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Firefox

Emscripten and New Javascript Engine Bring Unreal Engine To Firefox 124

MojoKid writes "There's no doubt that gaming on the Web has improved dramatically in recent years, but Mozilla believes it has developed new technology that will deliver a big leap in what browser-based gaming can become. The company developed a highly-optimized version of Javascript that's designed to 'supercharge' a game's code to deliver near-native performance. And now that innovation has enabled Mozilla to bring Epic's Unreal Engine 3 to the browser. As a sort of proof of concept, Mozilla debuted this BananaBread game demo that was built using WebGL, Emscripten, and the new JavaScript version called 'asm.js.' Mozilla says that it's working with the likes of EA, Disney, and ZeptoLab to optimize games for the mobile Web, as well." Emscripten was previously used to port Doom to the browser.
Japan

Submission + - Japanese scientists turn sewage into edible steak (dbune.com)

abhatt writes: "Ready to eat "Feces Steak" ?

Japanese scientists trying to find a way how to use sewage mud have converted human waste in Tokyo's sewers into edible meat.

The team of researches led by Mitsuyuki Ikeda found after laboratory tests that bacteria-rich human feces in sewers are high in protein so they decided to make it useful as meat."

Privacy

Submission + - Wall Street Journal Privacy Article Recommeds Tor (wsj.com)

An anonymous reader writes: Today's Wall Street Journal article about "Improving Internet Privacy" mentions various ways the standard user can help keep from being tracked. One good recommendation even says, "Also consider using what are known as online anonymity systems like Tor (torproject.com). By routing your browser requests through a network of servers around the world, Tor makes it much more difficult for outside parties to track your Web habits or identify where your searches are coming from."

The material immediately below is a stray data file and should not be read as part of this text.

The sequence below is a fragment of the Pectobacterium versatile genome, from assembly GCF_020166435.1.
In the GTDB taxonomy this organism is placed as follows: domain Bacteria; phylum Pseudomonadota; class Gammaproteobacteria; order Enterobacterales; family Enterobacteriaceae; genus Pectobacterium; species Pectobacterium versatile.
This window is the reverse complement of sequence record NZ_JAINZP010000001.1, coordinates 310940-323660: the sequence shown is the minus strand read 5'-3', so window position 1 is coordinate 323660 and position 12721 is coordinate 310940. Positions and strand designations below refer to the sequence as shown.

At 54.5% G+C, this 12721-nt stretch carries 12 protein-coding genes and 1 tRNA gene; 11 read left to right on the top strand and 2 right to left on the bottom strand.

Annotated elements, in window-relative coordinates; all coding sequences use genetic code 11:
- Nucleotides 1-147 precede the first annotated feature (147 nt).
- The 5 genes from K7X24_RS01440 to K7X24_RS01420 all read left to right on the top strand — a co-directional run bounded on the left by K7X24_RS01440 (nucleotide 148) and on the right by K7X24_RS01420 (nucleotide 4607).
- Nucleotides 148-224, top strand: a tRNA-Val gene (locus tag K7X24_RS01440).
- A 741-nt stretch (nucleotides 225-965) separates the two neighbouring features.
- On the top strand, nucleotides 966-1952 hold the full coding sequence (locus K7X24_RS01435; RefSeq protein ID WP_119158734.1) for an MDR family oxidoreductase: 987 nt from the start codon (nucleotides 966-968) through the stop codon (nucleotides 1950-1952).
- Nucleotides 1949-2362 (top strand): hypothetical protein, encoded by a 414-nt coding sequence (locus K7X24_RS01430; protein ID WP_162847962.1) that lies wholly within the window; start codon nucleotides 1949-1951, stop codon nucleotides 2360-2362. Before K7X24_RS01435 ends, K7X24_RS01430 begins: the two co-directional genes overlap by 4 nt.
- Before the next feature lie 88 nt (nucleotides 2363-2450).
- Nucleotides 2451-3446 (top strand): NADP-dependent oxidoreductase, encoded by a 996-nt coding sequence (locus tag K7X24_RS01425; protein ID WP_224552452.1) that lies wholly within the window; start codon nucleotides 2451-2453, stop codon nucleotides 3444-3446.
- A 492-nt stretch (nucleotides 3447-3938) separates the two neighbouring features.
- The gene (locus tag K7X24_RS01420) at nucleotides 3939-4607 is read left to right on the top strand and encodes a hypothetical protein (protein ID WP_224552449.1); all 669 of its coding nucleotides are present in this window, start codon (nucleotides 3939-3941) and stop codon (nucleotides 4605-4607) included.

The Courts

Submission + - GPL in German court over routers (fsfe.org)

ciaran_o_riordan writes: "Tomorrow, a German court will hear the case of AVM, a distributor of Linux-based routers, which seeks to block Cybits from distributing software that modifies the routers' software to add content filtering functionality. FSFE explains: "AVM justified its position using three arguments. First, they stated that their whole product software must be regarded as an entity under AVM copyright, and that this entity must not be modified. The position Mr Welte took was that the whole product software would in that case be a derivative work according to the GPL, and thus the whole product software should be licensed under the GNU GPL. AVM then switched to a second argument: that the software embedded on its DSL terminals consisted of several parts. According to Mr Welte, AVM could then not prohibit anyone from modifying or distributing the GPL licensed software parts. The final argument by AVM was that the software on their DSL terminals is a composition of several different programs, which, due to the creative process, would be a protected compilation and thus under the copyright of AVM and not affected by the copyleft of the GPL.""

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